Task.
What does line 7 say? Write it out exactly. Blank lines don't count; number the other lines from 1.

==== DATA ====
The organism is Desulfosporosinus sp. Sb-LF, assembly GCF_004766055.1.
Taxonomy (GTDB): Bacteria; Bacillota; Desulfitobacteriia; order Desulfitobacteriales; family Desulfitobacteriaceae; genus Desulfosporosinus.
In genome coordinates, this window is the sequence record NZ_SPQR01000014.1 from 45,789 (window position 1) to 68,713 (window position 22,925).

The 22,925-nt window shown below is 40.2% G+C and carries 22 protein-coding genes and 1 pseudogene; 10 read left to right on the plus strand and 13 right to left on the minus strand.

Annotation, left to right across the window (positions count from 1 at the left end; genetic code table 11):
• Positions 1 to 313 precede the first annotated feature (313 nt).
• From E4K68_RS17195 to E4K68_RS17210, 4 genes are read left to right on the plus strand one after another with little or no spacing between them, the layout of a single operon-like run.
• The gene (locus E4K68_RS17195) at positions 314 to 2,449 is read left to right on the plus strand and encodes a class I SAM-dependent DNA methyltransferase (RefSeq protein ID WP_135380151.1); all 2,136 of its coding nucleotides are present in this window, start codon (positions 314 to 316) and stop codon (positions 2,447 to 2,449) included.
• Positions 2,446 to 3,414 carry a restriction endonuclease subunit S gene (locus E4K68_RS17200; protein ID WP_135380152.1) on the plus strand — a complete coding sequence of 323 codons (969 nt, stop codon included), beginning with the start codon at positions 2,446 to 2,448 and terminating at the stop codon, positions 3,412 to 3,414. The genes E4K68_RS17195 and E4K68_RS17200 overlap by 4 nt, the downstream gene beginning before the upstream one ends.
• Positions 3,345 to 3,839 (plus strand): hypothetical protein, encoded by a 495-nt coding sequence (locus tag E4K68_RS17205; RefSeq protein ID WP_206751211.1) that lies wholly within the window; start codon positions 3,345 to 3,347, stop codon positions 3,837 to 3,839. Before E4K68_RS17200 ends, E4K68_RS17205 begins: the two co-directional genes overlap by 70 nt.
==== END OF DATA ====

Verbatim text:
• From E4K68_RS17195 to E4K68_RS17210, 4 genes are read left to right on the plus strand one after another with little or no spacing between them, the layout of a single operon-like run.